Among the more than a thousand mosques in the United States may dwell the next wave of terrorists and yet leadership are want to call the threat for what it is. Never before the last three-and-a-half years did  I fear for my country. Undoubtedly, I am not alone in this, yet the press ignores the situation and puts it under the rug.

When I was young, news reports were just that: news reports. Reporters and news agencies put forth the facts. The public stayed informed. Today, other than one particular cable network, televised news is rife with a push to keep one party in power and sully the reputations and opinions of anyone who dares to disagree with the current administration’s position.

If this keeps up, we are lost. After about forty years of university faculties full of left-leaning professors, we can’t expect much, can we?

I’m waiting for the press conference with hard questions requiring informed answers backed with facts. I’m tired of the “Alice in Wonderland” attitude displayed by the majority of the press corps entrusted with the responsibility of bringing actual news to Americans.

These attacks Tuesday 9/11 are likely just the beginning of what we can expect here on our own soil. I keep remembering the way that our president kept bragging that he took out Osama Bin Laden. Think that might have offended the Muslim fanatics both here and overseas. Duh!

The blame placed on a film made in California is nonsensical. It’s time to stand for freedom — of speech and of action. America has always come to the defense of those who struggle against dictators. Today, while Syria is slaughtering its own people (and Clinton hailed Assad as a reformer, by the way) and Iran threatens to wipe Israel off the map, what are we doing?

We’re going through the United Nations (better spelled Untied Nations) and talking the game that needs to have force behind it. My husband is a Purdue economy grad, but he had ROTC as a student. A military history professors told his class that if they remembered nothing else, there is a mantra among soldiers. “There is not such thing as a partial victory.” The enemy we face may not have a uniform, but it has an ideology bent on destroying us.

Our military must be so strong that nobody would dare provoke America into a confrontation. The only thing that the terrorists understand is force — unrelenting, overpowering force — in a word, defeat.

Anger management? Oh, give me oxygen. We don’t need to manage our anger. We need to fuel it. You don’t negotiate with murderers. You take them out and make it clear that if they threaten you, they lose.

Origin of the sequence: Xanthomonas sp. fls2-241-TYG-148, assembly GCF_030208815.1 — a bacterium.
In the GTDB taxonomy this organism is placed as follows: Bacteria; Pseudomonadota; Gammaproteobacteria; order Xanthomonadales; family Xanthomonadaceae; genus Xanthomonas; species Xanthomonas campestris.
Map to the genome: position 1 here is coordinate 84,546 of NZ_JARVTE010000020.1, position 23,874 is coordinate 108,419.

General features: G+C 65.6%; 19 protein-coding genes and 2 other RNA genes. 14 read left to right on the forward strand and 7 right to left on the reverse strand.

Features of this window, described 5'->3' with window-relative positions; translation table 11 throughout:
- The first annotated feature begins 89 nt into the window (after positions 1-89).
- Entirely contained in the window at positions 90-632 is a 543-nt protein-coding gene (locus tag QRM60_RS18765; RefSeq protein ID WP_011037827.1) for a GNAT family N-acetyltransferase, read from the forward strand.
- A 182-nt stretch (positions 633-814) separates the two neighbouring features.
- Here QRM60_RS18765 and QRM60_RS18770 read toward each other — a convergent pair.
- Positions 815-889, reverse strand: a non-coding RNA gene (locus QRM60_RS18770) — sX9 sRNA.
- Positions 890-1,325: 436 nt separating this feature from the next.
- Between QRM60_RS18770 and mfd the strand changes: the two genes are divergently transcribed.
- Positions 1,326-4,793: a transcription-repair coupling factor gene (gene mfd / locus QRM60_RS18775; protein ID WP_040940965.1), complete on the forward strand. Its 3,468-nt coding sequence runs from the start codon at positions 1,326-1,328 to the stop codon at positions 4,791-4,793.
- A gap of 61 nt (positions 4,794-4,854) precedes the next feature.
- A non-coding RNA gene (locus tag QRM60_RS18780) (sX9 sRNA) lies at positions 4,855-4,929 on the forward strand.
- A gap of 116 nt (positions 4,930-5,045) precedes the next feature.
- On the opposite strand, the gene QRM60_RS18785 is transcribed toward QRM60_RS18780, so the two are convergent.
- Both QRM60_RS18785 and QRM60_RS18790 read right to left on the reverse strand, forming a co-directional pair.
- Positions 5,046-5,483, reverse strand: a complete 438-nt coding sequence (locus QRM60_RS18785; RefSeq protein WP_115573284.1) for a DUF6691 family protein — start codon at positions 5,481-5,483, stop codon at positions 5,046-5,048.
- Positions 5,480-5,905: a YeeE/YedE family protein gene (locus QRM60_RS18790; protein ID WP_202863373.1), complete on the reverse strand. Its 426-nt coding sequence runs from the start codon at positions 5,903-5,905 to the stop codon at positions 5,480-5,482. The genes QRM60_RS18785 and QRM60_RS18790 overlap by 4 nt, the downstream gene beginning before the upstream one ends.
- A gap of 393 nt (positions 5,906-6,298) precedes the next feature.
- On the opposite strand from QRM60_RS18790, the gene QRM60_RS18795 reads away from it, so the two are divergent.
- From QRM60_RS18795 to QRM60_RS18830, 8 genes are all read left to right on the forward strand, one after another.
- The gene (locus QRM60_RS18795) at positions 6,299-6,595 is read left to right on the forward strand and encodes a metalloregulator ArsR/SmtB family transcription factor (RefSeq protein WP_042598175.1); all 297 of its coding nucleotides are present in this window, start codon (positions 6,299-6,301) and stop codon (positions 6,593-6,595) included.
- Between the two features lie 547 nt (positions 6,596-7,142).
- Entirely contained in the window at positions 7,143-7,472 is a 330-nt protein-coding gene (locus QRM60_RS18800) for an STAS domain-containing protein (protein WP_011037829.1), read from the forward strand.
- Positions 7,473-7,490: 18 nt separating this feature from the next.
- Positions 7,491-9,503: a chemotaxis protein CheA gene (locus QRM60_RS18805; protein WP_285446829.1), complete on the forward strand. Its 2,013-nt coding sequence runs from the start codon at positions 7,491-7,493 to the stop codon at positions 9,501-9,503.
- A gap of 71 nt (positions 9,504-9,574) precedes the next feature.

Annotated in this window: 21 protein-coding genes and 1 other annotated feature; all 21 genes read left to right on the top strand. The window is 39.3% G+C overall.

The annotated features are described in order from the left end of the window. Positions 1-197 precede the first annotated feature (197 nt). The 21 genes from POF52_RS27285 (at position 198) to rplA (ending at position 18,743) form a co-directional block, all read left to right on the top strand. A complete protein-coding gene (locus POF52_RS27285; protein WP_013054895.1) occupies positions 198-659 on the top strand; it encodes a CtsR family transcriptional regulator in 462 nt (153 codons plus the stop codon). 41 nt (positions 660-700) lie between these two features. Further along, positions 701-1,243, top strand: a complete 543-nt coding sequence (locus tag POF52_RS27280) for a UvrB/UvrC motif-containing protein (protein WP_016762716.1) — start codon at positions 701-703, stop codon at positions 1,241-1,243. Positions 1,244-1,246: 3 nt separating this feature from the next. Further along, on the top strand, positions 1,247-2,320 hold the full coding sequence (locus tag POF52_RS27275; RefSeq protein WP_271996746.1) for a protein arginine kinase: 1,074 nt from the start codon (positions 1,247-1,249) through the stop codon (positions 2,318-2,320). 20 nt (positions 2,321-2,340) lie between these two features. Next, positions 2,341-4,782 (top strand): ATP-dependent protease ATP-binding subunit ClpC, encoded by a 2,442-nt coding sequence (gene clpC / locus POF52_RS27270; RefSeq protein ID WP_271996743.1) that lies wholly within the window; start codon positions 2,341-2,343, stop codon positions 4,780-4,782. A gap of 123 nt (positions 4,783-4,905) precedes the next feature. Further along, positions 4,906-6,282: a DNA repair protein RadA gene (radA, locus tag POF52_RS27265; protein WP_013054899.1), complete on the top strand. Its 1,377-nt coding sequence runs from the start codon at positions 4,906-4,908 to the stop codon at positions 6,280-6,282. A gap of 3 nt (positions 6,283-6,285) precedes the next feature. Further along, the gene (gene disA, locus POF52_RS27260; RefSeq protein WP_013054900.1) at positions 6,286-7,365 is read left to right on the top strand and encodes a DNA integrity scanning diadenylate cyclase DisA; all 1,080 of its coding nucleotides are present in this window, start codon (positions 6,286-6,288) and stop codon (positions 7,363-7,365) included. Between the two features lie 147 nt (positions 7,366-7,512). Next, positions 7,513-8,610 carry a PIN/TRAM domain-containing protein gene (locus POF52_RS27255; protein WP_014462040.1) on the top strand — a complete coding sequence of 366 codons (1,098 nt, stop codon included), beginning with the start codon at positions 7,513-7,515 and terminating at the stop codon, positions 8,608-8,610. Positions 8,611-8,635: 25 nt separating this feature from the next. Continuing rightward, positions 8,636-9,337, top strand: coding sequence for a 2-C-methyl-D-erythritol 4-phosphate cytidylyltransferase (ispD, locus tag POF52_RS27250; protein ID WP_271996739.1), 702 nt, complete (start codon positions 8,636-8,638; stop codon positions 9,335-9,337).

Unless and until we face the worldwide threat from Muslim fanatics for what it is, we remain vulnerable. And, as former Secretary of Defense Donald Rumsfeld said (sic), “Weakness is provocative.”

War on women? Not here America. War on America worldwide? Amen. Oh, dear, I referenced God. Think about it.


Wednesday, September 5th, 2012


By Hetty Gray

September 5, 2012

“Sin of Omission”

Do you shake your head when you read about government regulations these days? They are endemic and intrude into even the most mundane of our everyday activities.

Forget about warning labels. Almost any tool has a danger, but spelling out every conceivable mishap and putting it on a product is stupid with a capital “S”.

The smallest category of workers in America is probably farmers. At two percent of the population or less, these hardy individuals not only place their very lives on the line because of the dangers inherent to the machinery itself, but they also qualify as the biggest gamblers. Farm families invest huge amounts of money every spring when they plant the crops and hope that the weather cooperates to reward their effort at harvest.

Most media spokespeople focus on farm subsidies, yet they ignore the bulk of the Agriculture budget by failing to mention the key expenditure for the entire department.

This year that doesn’t hold true and the poor yields due to the drought will rebound in food prices nationwide. The slings and arrows aimed the annual Farm Bill fail to tell Americans that 80% of the annual Farm Bill is allocated for food stamps,  allied welfare programs and foreign aid.

To say that welfare fraud is absent is to be blind to the situation. When you calculate the high percentage of the American population that receives some sort of government aid, you should shake in your boots. Moreover, many of us have been behind a well-dressed person checking out of the grocery store with food stamps only to walk out to a late model car and stop to use a cell phone. Please…. There are people who need these monies, but there are those who take advantage of the system and use it with zest.

However, we cannot ignore the fact that many of us do need help. The question is why does our government put so many stumbling blocks in front of business to discourage hiring? Why did our Congress pass a bill that they never read that will cripple the wider economy and put us on an equal footing with countries where people clamor to come to the USA for medical care? In Canada, you would be lucky to be seen in 18 hours in an emergency room. This bit of information came to us from fellow campers this summer, residents of Ontario. They say they are lucky to be well and hope that good health will last and they are not involved in an accident.

Unless, and until, government steps out of the driver’s seat and allows the people to drive the economy, this will not improve. When push comes to shove, people react.

The Food Stamp Program, administered by the U.S. Department of Agriculture, is actually proud of the fact it is distributing the greatest amount of free meals and food stamps ever!